One of the attractions of the Bada Valley is the complete lack of tourist infrastructure and an accompanying lack of literature about the area. I couldn't find any maps or guidebooks covering the Bada Valley – at least, none that I could find for sale in Indonesia – so our plan was to catch a jeep to the village of Bomba at the eastern end of the valley, and to try to track down some information once we got there.
All we discovered in the end was a hand-drawn map painted on the wall of our losmen1, which I copied down as best I could. It looked pretty comprehensive and had most of the major megaliths marked on it, but it turned out to be completely useless. In particular the distances shown on the map were way out, as they put the trek from Bomba to Gimpu at about 75km; it was a lot less than this. We wandered around aimlessly, trying to match the map to reality, and it simply didn't work, so in the end we hired a couple of locals to take us to the vatu molindo, as they call the statues round here. Once out of the valley and guide-free once more, we found the path pretty easy to follow, as we simply stuck to the Sungai Lariang (the Lariang River) for the most part. Here's the route we ended up stumbling through, more by accident than by design:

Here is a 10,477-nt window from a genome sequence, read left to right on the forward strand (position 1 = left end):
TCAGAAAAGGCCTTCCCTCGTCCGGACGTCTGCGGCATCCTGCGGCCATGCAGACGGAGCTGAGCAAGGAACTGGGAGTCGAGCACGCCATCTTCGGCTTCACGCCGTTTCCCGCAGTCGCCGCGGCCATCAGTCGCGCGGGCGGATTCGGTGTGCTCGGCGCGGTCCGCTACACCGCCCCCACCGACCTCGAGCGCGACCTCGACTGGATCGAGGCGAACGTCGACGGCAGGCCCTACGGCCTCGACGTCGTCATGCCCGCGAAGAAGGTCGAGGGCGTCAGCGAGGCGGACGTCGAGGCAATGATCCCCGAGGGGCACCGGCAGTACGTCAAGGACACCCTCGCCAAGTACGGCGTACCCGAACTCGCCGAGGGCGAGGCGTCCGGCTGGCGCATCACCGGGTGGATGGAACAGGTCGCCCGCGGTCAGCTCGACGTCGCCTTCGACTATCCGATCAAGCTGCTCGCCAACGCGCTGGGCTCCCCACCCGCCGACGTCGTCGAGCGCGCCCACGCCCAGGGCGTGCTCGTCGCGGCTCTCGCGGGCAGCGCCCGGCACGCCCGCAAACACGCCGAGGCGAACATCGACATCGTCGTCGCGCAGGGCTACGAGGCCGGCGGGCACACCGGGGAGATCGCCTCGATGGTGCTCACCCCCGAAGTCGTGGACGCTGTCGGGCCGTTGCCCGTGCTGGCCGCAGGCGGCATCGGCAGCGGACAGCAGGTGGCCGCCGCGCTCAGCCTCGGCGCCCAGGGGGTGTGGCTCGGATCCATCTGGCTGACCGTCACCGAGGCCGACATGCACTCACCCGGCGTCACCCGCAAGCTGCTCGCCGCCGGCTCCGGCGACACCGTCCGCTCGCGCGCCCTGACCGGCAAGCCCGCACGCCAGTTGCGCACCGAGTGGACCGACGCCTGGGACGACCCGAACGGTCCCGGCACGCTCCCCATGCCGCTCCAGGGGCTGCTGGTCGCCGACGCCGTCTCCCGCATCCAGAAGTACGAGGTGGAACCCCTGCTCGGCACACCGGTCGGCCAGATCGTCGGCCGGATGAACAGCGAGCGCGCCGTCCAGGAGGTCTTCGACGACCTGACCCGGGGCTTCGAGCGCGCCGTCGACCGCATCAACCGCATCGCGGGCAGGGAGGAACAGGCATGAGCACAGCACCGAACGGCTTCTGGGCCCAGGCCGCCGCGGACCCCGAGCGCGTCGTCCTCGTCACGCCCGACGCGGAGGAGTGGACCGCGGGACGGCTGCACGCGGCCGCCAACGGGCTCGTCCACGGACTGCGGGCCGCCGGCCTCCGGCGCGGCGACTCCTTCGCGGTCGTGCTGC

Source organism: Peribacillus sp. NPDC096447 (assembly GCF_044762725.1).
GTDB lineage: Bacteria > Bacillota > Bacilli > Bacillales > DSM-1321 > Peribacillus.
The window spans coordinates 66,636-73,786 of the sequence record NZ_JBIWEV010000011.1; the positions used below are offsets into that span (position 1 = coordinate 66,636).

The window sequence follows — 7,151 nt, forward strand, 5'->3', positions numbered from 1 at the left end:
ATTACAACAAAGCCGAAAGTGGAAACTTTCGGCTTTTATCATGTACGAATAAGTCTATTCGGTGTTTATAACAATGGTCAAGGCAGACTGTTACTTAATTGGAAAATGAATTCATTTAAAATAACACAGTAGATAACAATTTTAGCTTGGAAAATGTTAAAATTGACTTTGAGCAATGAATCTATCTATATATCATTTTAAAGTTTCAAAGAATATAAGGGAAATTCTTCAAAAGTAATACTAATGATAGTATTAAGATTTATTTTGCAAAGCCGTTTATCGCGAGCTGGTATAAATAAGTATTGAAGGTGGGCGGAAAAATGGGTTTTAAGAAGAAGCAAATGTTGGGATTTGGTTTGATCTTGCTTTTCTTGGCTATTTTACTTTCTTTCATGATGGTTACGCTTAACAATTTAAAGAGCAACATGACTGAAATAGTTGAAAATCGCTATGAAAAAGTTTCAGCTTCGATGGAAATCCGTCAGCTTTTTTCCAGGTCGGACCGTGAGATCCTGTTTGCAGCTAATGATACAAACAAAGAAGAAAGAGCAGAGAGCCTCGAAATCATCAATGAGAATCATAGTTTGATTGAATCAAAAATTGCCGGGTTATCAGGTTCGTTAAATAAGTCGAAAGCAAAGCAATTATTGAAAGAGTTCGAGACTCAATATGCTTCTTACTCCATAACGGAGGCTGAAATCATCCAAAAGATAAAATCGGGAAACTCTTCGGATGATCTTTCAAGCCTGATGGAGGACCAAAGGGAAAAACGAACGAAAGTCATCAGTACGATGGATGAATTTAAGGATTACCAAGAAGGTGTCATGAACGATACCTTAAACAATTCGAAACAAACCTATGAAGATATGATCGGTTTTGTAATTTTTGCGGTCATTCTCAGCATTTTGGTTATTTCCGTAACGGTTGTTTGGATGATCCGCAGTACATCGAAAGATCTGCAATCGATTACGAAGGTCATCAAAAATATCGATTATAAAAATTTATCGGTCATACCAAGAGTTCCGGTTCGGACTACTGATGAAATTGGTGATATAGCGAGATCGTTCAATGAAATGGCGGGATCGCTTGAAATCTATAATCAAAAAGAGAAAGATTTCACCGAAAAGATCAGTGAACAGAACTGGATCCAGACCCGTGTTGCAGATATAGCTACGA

|1||Bomba to Tuare|
|2||Tuare to Moa|
|3||Moa to Gimpu|
We didn't actually stay in village of Tuare itself, but in a makeshift rainforest camp about half-an-hour's walk past the village. I can't for the life of me remember why we decided to sleep on the rainforest floor rather than in a bed back in the village, but it certainly proved to be an interesting experience. Luckily we found a proper bed in Moa, the next village along, and from there it was a relatively easy walk out to Gimpu, the first village served by public transport.
1 A losmen is an Indonesian hotel.